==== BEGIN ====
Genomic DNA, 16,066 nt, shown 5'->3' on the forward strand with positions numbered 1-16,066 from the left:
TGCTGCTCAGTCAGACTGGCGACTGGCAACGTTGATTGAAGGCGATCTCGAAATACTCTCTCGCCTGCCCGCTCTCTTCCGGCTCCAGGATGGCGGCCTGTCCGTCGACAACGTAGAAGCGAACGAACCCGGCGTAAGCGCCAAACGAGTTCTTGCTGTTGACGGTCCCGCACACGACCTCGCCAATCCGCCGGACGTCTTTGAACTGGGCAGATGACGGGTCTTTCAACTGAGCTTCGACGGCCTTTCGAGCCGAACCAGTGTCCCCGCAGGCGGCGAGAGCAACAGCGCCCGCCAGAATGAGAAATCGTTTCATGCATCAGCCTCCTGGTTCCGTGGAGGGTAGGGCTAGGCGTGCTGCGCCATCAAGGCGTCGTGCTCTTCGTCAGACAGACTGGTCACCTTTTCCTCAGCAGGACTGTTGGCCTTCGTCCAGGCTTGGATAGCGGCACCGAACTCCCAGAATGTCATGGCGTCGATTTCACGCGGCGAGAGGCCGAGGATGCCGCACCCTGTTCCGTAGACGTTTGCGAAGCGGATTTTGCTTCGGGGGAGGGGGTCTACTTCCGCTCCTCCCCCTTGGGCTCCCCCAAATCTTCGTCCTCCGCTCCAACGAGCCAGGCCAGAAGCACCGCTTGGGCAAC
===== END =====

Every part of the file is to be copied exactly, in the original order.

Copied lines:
Genomic DNA, 16,066 nt, shown 5'->3' on the forward strand with positions numbered 1-16,066 from the left:
TGCTGCTCAGTCAGACTGGCGACTGGCAACGTTGATTGAAGGCGATCTCGAAATACTCTCTCGCCTGCCCGCTCTCTTCCGGCTCCAGGATGGCGGCCTGTCCGTCGACAACGTAGAAGCGAACGAACCCGGCGTAAGCGCCAAACGAGTTCTTGCTGTTGACGGTCCCGCACACGACCTCGCCAATCCGCCGGACGTCTTTGAACTGGGCAGATGACGGGTCTTTCAACTGAGCTTCGACGGCCTTTCGAGCCGAACCAGTGTCCCCGCAGGCGGCGAGAGCAACAGCGCCCGCCAGAATGAGAAATCGTTTCATGCATCAGCCTCCTGGTTCCGTGGAGGGTAGGGCTAGGCGTGCTGCGCCATCAAGGCGTCGTGCTCTTCGTCAGACAGACTGGTCACCTTTTCCTCAGCAGGACTGTTGGCCTTCGTCCAGGCTTGGATAGCGGCACCGAACTCCCAGAATGTCATGGCGTCGATTTCACGCGGCGAGAGGCCGAGGATGCCGCACCCTGTTCCGTAGACGTTTGCGAAGCGGATTTTGCTTCGGGGGAGGGGGTCTACTTCCGCTCCTCCCCCTTGGGCTCCCCCAAATCTTCGTCCTCCGCTCCAACGAGCCAGGCCAGAAGCACCGCTTGGGCAAC